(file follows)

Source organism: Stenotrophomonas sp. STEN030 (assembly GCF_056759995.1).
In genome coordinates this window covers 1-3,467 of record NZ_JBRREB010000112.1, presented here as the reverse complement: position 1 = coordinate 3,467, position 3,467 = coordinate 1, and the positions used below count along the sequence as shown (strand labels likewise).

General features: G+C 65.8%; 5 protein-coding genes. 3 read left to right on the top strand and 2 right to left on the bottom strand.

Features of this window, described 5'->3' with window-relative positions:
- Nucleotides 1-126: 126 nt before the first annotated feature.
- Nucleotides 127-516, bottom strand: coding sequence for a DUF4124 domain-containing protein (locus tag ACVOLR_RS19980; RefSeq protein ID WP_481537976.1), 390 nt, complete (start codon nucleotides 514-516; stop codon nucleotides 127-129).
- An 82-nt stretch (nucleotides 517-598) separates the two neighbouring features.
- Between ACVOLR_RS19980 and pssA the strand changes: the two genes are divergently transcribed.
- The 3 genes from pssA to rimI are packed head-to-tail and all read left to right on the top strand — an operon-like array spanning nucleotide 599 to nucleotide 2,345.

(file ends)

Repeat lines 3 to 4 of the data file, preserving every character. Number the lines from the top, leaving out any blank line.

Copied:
General features: G+C 65.8%; 5 protein-coding genes. 3 read left to right on the top strand and 2 right to left on the bottom strand.

Features of this window, described 5'->3' with window-relative positions: